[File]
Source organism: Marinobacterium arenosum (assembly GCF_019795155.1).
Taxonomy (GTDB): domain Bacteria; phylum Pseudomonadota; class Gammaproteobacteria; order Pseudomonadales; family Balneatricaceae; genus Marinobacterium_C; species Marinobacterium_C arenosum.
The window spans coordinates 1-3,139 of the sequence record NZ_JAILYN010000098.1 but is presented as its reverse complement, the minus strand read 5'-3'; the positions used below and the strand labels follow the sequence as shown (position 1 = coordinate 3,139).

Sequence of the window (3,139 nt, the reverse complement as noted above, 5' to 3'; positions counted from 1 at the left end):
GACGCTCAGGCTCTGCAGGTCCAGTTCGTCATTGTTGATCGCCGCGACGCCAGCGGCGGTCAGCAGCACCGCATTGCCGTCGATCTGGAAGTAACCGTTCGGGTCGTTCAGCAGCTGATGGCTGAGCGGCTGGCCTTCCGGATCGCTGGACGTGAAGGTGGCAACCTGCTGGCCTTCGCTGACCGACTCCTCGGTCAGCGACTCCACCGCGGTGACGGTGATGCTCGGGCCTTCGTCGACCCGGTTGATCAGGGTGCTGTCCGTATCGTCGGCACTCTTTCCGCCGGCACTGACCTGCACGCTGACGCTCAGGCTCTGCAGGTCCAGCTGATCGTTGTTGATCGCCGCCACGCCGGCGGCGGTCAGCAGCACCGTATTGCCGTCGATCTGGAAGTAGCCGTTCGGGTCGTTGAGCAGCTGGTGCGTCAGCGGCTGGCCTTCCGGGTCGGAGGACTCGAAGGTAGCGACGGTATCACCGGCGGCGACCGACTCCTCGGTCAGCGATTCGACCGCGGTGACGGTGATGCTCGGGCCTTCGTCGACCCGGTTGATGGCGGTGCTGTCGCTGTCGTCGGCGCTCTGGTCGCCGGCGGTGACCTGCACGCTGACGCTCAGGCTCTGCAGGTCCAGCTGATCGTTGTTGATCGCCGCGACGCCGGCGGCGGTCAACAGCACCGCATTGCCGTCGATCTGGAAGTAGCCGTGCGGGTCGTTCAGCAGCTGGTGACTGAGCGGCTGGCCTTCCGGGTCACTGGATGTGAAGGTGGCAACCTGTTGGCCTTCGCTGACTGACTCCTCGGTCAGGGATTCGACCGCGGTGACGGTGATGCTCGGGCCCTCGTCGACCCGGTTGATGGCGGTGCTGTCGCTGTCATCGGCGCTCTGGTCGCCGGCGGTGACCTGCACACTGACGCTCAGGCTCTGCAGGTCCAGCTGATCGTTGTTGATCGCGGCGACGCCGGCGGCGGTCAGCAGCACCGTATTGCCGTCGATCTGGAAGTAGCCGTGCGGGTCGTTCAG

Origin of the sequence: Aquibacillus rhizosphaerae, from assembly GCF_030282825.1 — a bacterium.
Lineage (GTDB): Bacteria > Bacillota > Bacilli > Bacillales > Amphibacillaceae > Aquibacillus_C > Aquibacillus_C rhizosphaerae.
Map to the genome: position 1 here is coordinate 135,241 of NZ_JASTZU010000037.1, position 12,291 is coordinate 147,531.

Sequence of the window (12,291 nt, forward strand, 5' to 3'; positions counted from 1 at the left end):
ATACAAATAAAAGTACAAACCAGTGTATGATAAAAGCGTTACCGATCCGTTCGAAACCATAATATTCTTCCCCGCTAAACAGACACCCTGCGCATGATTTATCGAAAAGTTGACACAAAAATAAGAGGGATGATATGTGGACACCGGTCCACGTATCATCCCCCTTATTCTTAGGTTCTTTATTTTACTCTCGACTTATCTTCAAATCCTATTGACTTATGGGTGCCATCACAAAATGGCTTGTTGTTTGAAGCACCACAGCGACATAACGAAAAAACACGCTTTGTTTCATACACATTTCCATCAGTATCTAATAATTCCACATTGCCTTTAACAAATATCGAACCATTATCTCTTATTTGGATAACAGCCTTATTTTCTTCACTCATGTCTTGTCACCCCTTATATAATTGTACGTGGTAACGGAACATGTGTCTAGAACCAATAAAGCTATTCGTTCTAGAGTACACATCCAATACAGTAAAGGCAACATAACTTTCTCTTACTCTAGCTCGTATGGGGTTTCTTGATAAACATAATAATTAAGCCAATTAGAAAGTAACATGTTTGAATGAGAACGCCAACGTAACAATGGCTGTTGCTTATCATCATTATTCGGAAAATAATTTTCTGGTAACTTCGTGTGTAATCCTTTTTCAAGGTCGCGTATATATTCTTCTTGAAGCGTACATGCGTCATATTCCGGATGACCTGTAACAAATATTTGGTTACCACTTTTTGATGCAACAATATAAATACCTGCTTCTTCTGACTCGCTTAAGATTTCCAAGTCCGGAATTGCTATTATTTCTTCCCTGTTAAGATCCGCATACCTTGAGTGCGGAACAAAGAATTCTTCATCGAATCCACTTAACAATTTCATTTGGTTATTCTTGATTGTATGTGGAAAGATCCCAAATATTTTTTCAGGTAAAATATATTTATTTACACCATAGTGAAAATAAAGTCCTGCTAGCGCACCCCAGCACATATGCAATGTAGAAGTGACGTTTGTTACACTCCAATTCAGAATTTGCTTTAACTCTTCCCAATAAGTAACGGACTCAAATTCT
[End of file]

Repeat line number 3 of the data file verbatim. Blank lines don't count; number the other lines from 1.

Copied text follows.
The window spans coordinates 1-3,139 of the sequence record NZ_JAILYN010000098.1 but is presented as its reverse complement, the minus strand read 5'-3'; the positions used below and the strand labels follow the sequence as shown (position 1 = coordinate 3,139).